Highway 101 from the Betabel exit. Photo by Robert Eliason.
Highway 101 from the Betabel exit. Photo by Robert Eliason.

Information provided by Caltrans

Caltrans announced that the Association of Monterey Bay Area Governments (AMBAG), which includes San Benito County, was awarded $300,000 to develop the California Central Coast Sustainable Freight Study. Other members of the association are Monterey, San Luis Obispo, Santa Barbara and Santa Cruz counties.

“The Central Coast’s economy is driven by freight-dependent industries, notably agriculture, manufacturing, and food processing. These industries provide 33 percent of regional employment and more than $13 billion of the $52 billion annual gross regional product,” According to the project description.

It adds that the study aims to establish a framework for maintaining the economic health of freight-dependent industries while also improving livability and the environment.

“The study will advance sustainable freight improvements and position projects to be in alignment with state planning priorities,” the project description states. “Study elements will include identification of significant freight system trends, needs, and issues, with particular focus on Zero Emissions Vehicle infrastructure needs, sustainable freight strategies, and innovative approaches to freight management and freight technologies.”

The allotment is part of Caltrans’ $34.7 million in state and federal funds to cities, counties, tribes and transit agencies throughout California – including $25 million funded by Senate Bill (SB) 1, the Road Repair and Accountability Act of 2017 – to plan sustainable transportation projects that reduce greenhouse gas emissions, improve the state highway system, enhance access to safe walkways and bike paths, and increase natural disaster preparedness, according to the release.

“These grants are funding the planning for sustainable and more resilient transportation projects that will prepare the state for rising sea levels, wildfires and other climate related impacts,” said Caltrans Interim Director Steven Keck. “By collaborating with local communities, we are working together to achieve both our climate goals and an equitable transportation infrastructure for people who rely on transit and intercity bus service.”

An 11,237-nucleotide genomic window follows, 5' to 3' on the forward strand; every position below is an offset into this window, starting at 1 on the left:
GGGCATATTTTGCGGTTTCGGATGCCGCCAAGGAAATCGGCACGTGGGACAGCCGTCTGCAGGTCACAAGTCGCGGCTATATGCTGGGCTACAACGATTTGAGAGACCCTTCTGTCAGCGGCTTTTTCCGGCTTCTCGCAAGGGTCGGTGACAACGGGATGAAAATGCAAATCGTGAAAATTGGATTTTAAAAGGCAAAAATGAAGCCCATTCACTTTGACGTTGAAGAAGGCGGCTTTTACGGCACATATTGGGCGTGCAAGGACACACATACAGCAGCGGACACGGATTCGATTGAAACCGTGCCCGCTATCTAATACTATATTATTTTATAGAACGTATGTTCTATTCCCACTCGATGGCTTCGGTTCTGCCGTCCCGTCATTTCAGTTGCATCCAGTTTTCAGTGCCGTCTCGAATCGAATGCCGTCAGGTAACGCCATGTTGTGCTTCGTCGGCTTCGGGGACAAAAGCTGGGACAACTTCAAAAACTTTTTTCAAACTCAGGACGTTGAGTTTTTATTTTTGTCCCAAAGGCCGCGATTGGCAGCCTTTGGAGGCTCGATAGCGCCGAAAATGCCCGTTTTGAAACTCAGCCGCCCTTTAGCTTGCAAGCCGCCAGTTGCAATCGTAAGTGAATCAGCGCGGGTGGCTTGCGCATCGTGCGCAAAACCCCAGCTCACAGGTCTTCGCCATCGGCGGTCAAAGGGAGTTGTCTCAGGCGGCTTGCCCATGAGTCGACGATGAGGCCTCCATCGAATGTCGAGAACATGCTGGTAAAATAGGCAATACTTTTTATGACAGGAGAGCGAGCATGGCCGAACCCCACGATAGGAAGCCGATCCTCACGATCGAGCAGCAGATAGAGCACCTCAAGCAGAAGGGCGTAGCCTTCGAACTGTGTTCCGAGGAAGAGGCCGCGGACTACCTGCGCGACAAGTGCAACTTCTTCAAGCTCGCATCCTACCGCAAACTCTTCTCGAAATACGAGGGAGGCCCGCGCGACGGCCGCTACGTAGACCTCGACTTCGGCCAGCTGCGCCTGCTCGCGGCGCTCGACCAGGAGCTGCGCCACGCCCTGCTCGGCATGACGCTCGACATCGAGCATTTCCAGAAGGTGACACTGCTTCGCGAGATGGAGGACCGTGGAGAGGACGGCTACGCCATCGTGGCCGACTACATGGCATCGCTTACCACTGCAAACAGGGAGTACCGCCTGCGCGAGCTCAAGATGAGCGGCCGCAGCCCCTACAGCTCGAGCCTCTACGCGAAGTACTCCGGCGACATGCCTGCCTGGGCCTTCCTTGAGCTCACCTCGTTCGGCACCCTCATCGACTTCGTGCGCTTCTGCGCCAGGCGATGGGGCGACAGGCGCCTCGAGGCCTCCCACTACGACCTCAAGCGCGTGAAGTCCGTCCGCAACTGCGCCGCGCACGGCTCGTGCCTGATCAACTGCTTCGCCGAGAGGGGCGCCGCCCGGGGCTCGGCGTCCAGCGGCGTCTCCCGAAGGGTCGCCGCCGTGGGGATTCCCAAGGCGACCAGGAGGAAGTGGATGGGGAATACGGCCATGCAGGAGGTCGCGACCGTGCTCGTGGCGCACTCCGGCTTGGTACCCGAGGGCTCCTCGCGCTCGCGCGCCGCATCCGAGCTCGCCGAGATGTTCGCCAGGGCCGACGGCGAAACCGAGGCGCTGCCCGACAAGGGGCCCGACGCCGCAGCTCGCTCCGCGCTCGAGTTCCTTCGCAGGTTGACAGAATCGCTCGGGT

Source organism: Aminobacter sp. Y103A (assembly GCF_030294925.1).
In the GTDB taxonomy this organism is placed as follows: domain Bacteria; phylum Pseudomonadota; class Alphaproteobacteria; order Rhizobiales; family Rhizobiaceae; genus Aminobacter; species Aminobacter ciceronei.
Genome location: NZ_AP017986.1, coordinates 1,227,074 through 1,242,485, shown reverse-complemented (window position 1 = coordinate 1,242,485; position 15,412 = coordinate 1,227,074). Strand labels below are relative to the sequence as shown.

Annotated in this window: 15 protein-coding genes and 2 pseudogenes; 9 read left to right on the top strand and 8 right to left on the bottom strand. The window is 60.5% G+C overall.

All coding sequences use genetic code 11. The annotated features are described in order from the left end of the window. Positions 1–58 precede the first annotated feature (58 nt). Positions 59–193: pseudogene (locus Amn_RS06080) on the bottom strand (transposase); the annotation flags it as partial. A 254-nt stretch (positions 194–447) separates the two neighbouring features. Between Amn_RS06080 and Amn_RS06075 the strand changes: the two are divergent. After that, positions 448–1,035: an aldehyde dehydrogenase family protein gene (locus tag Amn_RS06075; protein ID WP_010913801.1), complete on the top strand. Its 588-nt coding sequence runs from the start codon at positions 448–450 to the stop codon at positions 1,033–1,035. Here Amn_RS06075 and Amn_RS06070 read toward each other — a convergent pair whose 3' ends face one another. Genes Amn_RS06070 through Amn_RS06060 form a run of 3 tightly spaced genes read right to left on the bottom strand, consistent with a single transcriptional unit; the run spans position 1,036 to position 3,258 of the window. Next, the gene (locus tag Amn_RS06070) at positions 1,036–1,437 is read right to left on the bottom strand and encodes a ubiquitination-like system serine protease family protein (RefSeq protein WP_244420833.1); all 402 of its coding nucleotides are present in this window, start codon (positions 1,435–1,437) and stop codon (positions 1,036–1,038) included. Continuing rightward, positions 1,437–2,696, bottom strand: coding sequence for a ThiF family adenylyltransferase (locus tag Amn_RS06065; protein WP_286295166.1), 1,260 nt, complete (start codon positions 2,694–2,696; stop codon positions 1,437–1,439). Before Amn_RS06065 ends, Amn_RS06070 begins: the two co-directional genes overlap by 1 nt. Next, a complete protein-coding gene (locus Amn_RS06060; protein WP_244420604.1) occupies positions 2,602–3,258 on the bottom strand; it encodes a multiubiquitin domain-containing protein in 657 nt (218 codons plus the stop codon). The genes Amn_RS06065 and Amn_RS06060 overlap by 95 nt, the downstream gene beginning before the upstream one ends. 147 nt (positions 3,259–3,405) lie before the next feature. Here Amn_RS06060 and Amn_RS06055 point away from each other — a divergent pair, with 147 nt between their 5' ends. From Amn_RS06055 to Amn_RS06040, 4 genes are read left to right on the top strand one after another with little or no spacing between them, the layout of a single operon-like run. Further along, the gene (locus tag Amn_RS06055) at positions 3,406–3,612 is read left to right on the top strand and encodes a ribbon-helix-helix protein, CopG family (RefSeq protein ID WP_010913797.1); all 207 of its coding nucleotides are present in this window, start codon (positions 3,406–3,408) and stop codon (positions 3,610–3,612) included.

In total, Caltrans will allocate:

  • $18.4 million in Sustainable Communities Competitive and Technical Grants to 57 local, regional, tribal and transit agencies for climate change adaptation,  transportation and land use planning, and natural disaster preparedness. This includes more than $4.5 million to fund planning for 14 projects that improve safety and access for people who walk and bike.
  • $3.8 million in federally funded Strategic Partnership Grants to 10 projects that will plan for zero-emission medium- and heavy-duty vehicles, sustainable goods movement, wildlife connectivity, intercity bus systems and other sustainability initiatives.
  • $12.5 million – all from SB 1 – in Sustainable Communities Formula Grants to metropolitan planning organizations to further regional transportation plans and sustainable community strategies. This grant will be awarded later this spring.

Caltrans said it awards transportation planning grants each year through a competitive process to encourage local and regional projects. Applications are evaluated on how they further state transportation goals by identifying and addressing statewide, interregional, or regional transportation deficiencies on the highway system.

SB 1 provides $5 billion in transportation funding annually split between the state and local agencies. Road projects progress through construction phases more quickly based on the availability of SB 1 funds, including projects that are partially funded by SB 1.

For more information about transportation projects funded by SB 1, visit RebuildingCA.ca.gov.

For a complete list of planning grant project awardees, visit here [PDF].